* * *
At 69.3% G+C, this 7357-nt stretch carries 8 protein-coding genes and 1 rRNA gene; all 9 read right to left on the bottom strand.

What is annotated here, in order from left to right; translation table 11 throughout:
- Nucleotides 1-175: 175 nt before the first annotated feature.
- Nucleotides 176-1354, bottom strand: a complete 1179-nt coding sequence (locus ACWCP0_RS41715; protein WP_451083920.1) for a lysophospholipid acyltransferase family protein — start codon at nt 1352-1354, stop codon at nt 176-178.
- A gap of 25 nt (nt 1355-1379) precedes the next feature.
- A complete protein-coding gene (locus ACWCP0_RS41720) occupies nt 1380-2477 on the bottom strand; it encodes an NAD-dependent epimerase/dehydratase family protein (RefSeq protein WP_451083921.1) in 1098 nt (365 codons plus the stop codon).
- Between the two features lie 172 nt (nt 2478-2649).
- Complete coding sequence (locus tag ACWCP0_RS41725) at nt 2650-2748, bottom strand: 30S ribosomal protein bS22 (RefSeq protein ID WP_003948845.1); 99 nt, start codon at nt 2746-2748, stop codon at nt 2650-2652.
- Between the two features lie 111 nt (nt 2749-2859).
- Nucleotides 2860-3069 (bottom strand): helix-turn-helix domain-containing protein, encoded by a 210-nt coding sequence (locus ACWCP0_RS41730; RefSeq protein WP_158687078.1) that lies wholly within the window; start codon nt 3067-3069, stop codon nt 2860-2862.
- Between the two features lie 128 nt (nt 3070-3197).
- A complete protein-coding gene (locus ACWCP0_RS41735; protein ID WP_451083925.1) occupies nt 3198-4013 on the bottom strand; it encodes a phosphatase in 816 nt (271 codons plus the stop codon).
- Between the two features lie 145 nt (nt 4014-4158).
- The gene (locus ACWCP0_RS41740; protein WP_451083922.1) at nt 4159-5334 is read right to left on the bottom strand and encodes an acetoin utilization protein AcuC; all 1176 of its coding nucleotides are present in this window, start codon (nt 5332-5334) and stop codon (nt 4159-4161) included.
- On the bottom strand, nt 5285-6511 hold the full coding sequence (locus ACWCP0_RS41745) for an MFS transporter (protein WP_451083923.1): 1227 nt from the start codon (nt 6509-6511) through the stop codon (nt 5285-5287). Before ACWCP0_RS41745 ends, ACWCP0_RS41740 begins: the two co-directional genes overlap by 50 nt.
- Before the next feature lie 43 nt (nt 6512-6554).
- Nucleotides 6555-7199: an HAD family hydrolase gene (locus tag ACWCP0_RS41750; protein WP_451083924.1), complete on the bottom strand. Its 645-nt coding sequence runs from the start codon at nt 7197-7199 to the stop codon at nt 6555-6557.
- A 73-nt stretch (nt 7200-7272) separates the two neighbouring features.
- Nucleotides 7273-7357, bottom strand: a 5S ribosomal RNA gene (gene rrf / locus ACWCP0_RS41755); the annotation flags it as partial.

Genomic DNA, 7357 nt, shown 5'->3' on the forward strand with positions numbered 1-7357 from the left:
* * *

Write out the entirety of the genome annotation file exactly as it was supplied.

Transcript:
At 69.3% G+C, this 7357-nt stretch carries 8 protein-coding genes and 1 rRNA gene; all 9 read right to left on the bottom strand.

What is annotated here, in order from left to right; translation table 11 throughout:
- Nucleotides 1-175: 175 nt before the first annotated feature.
- Nucleotides 176-1354, bottom strand: a complete 1179-nt coding sequence (locus ACWCP0_RS41715; protein WP_451083920.1) for a lysophospholipid acyltransferase family protein — start codon at nt 1352-1354, stop codon at nt 176-178.
- A gap of 25 nt (nt 1355-1379) precedes the next feature.
- A complete protein-coding gene (locus ACWCP0_RS41720) occupies nt 1380-2477 on the bottom strand; it encodes an NAD-dependent epimerase/dehydratase family protein (RefSeq protein WP_451083921.1) in 1098 nt (365 codons plus the stop codon).
- Between the two features lie 172 nt (nt 2478-2649).
- Complete coding sequence (locus tag ACWCP0_RS41725) at nt 2650-2748, bottom strand: 30S ribosomal protein bS22 (RefSeq protein ID WP_003948845.1); 99 nt, start codon at nt 2746-2748, stop codon at nt 2650-2652.
- Between the two features lie 111 nt (nt 2749-2859).
- Nucleotides 2860-3069 (bottom strand): helix-turn-helix domain-containing protein, encoded by a 210-nt coding sequence (locus ACWCP0_RS41730; RefSeq protein WP_158687078.1) that lies wholly within the window; start codon nt 3067-3069, stop codon nt 2860-2862.
- Between the two features lie 128 nt (nt 3070-3197).
- A complete protein-coding gene (locus ACWCP0_RS41735; protein ID WP_451083925.1) occupies nt 3198-4013 on the bottom strand; it encodes a phosphatase in 816 nt (271 codons plus the stop codon).
- Between the two features lie 145 nt (nt 4014-4158).
- The gene (locus ACWCP0_RS41740; protein WP_451083922.1) at nt 4159-5334 is read right to left on the bottom strand and encodes an acetoin utilization protein AcuC; all 1176 of its coding nucleotides are present in this window, start codon (nt 5332-5334) and stop codon (nt 4159-4161) included.
- On the bottom strand, nt 5285-6511 hold the full coding sequence (locus ACWCP0_RS41745) for an MFS transporter (protein WP_451083923.1): 1227 nt from the start codon (nt 6509-6511) through the stop codon (nt 5285-5287). Before ACWCP0_RS41745 ends, ACWCP0_RS41740 begins: the two co-directional genes overlap by 50 nt.
- Before the next feature lie 43 nt (nt 6512-6554).
- Nucleotides 6555-7199: an HAD family hydrolase gene (locus tag ACWCP0_RS41750; protein WP_451083924.1), complete on the bottom strand. Its 645-nt coding sequence runs from the start codon at nt 7197-7199 to the stop codon at nt 6555-6557.
- A 73-nt stretch (nt 7200-7272) separates the two neighbouring features.
- Nucleotides 7273-7357, bottom strand: a 5S ribosomal RNA gene (gene rrf / locus ACWCP0_RS41755); the annotation flags it as partial.

Genomic DNA, 7357 nt, shown 5'->3' on the forward strand with positions numbered 1-7357 from the left: